Personal and organizational motivations for practising inclusive design

What follows is my part of a talk I gave with my colleagues Rob Harvie and Johnny Taylor at the Accessibility Conference at Guelph University, May 27, 2015.


Legislation

You’re on the bus and some blind guy asks, “can you let me know when it’s my stop?”. You would think the answer would be “yeah, sure”, but as a society we said, “try and make me!”

In 1994 David Lepofsky wrote a letter to the Chief General Manager of the TTC saying “I’m blind and we need those stops on the subway announced”. He got a letter back saying it just wasn’t feasible.

Lepofsky, who is a lawyer, filed a complaint of discrimination against the TTC. He also got on CBC radio’s Toronto Metro Morning program. Two hours after the show he got a call from TTC saying, “could you come in for a meeting, we'd like to discuss this.”

“Media coverage is often a very important tool in triggering change in this area.” - David Lepovsky

In 1995 announcements started on the subway, but they were unreliable. Riders couldn’t be sure their stop would be called.

Lepofsky kept fighting to get it done right. When he moved off the subway line he started advocating to get bus stops announced too. The TTC kept stonewalling. In 2001 he filed a human rights complaint.

The TTC fought hard to get out of announcing stops. They spent $450,000 on lawyers to get out of doing this and they lost.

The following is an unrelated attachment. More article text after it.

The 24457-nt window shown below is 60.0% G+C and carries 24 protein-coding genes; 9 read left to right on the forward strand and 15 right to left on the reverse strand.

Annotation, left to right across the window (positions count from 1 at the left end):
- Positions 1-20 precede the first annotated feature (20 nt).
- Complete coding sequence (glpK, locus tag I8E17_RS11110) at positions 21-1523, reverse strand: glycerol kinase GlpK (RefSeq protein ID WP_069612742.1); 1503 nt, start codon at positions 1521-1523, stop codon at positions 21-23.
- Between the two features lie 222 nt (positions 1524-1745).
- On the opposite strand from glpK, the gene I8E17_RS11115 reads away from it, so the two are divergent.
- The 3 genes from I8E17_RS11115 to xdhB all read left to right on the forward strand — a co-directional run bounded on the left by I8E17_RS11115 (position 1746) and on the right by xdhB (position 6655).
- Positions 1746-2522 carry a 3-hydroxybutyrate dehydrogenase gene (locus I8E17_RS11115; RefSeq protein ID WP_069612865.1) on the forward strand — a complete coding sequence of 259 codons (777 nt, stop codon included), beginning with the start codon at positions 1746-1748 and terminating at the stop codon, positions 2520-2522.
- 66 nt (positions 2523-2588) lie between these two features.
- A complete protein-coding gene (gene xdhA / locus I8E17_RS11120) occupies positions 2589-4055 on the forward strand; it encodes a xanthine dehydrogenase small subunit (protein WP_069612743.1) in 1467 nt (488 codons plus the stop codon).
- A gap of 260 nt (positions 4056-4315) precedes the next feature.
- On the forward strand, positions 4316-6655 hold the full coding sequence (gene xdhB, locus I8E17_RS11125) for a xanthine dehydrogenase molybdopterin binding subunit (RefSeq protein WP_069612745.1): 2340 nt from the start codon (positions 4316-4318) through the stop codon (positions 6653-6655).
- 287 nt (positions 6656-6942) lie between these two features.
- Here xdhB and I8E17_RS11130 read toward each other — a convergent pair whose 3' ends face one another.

This accommodation is essential for blind transit riders and nice for those of us who like to read on the bus. It took a long time and a lot of work to get a legal decision, but now it’s in place and anyone venturing out on the TTC knows their stop will be called.

Marie Bountrogianni
Marie Bountrogianni

Things changed between 1994 and 2005. David Lepofsky and his team laid the groundwork for Marie Bountrogianni’s introduction of the Accessibility for Ontarians with Disabilities Act (AODA).

The AODA is legislation, passed in 2005, whose purpose is to achieve accessibility for Ontarians with disabilities by 2025.

Asked about what motivated her to develop the AODA, Bountrogianni said,

“I am a psychologist by training and worked with kids and youth with disabilities. I lived their struggles and advocated for them against bureaucracies and certain governments when I was Chief Psychologist of a school board.

  Also, I am a daughter of immigrants and grew up at a time when discrimination was rampant. I think I empathize and get motivated by my family‚Äôs experiences as well.”

The Moran Report, a review of the AODA, says, “Considerable progress has been achieved”.

The Moran report also says, “that the lack of visible enforcement is holding Ontario back from achieving the 2025 goal for an accessible province.”

As one stakeholder asked, “How effective would speed limits be without speeding tickets?”

The report says that the value of accessibility and inclusion is widely shared and supported.

Legislation works top down and bottom up. The AODA is moved forward by continued pressure from those who share and support the legislation’s aims.

lava lamp

There is a lava lamp quality to legal change. Once a norm has been changed the law enforces that change, and the legal enforcement makes the norm more normal. People push in all directions, from “this is too much to do” to “this is not doing enough” and the boundaries of the normal shift with the push and pull, so the pressure has to be maintained for a really long time.